ISLAMABAD, 02 January 2021, (TON): A senior foreign ministry official criticised the Nuclear Suppliers Group (NSG) for differently treating Pakistani and Indian applications for membership, while regretting that the multilateral export control regime is politicised.
A webinar hosted by Strategic Vision Institute (SVI), on “The politics of NSG: The current dimensions”, issued a media statement on Friday in which the director general of the foreign ministry’s Arms Control and Disarmament Division, Kamran Akhtar, said: “NSG very much epitomises the politics of non-proliferation at the global level.”
He accused the NSG of according “precedence to the interests of the nuclear supplier states”.
Pakistan is better qualified than India, even going by the formula proposed by Ambassador Rafael Grossi in 2016, as it does not have a mix of safeguarded and unsafeguarded facilities and has been more forthcoming in accepting legally binding commitments, said Mr Akhtar.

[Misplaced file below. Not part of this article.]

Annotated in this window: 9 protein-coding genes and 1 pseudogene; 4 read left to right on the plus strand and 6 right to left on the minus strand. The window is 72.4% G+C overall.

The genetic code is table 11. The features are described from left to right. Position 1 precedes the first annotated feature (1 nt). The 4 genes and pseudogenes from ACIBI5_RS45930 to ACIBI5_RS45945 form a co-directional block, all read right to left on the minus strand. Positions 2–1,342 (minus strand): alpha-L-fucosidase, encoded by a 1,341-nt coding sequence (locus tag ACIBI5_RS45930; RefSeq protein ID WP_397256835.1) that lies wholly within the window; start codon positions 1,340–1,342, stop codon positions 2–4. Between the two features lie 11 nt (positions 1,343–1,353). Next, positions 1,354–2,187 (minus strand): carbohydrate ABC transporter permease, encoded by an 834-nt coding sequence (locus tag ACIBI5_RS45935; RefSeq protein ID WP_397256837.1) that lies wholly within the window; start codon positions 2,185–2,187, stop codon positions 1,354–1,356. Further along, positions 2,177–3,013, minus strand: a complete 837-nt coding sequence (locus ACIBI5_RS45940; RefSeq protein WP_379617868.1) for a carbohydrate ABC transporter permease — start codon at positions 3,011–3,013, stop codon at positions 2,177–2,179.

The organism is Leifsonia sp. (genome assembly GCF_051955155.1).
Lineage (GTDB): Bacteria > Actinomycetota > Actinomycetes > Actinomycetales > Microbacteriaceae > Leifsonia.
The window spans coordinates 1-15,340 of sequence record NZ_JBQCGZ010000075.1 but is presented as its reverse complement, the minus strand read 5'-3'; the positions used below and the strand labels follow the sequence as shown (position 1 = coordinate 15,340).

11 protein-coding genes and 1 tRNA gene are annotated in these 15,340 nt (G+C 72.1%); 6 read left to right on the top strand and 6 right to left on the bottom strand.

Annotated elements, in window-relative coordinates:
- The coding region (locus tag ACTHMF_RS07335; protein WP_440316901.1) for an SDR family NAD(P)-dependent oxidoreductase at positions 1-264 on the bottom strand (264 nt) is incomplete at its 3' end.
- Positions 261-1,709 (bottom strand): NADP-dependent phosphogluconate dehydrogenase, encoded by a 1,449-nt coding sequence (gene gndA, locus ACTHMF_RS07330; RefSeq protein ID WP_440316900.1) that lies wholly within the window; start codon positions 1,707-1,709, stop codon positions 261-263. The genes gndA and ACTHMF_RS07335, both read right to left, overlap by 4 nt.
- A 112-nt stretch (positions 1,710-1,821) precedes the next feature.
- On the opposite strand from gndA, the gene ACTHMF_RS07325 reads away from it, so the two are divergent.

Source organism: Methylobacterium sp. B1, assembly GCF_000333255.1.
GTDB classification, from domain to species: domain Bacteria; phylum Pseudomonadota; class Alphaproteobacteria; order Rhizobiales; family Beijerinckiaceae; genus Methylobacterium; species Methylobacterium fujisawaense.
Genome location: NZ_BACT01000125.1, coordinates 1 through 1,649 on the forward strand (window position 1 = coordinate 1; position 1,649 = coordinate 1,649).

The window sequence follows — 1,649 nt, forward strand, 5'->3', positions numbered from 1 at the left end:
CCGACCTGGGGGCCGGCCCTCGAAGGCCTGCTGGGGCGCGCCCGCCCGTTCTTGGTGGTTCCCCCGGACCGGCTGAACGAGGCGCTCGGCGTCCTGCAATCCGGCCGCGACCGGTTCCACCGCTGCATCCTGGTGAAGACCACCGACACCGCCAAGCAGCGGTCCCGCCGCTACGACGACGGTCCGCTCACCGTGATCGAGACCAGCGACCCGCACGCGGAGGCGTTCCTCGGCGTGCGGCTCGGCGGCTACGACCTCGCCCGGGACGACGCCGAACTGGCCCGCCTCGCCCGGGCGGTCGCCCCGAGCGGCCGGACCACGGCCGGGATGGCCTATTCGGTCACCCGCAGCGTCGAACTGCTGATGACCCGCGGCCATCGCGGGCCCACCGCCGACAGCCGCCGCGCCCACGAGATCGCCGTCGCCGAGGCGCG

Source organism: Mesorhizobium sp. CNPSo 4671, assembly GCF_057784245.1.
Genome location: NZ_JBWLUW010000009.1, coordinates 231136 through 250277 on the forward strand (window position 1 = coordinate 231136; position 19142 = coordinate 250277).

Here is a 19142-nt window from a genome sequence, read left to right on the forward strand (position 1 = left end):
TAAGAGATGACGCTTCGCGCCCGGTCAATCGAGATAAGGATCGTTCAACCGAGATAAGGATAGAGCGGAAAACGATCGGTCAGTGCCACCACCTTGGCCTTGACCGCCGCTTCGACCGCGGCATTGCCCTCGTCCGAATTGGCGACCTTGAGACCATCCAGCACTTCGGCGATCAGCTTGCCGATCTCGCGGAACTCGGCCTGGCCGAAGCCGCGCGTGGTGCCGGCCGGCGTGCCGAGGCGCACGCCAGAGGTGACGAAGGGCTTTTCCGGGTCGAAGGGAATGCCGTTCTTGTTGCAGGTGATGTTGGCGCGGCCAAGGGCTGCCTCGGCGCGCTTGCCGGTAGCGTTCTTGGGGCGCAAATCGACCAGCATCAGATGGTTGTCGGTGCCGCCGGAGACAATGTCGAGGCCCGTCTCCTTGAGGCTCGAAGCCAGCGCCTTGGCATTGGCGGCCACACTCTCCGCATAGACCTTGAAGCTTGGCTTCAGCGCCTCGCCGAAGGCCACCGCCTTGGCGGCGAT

Speaking about India, he said: “If there was an argument that mainstreaming of India would benefit the non-proliferation regime, the Indian behaviour since joining Missile Technology Control Regime (MTCR) belies that argument.”
Mr Akhtar said there should not be two different standards for judging the membership applications from India and Pakistan. “Unfortunately, that’s what is happening now,” he lamented.
A former official of the International Atomic Energy Agency (IAEA), Dr Tariq Rauf, identified major problems and deficiencies in the export control regimes. He said the regimes did not adapt to the changing international situations and there was a lack of universality and legitimacy in them, besides having inconsistent internal implementation.
A former permanent representative to the Conference on Disarmament and the UN in Geneva, Ambassador Zamir Akram, also noted that the working of NSG was driven by geopolitics.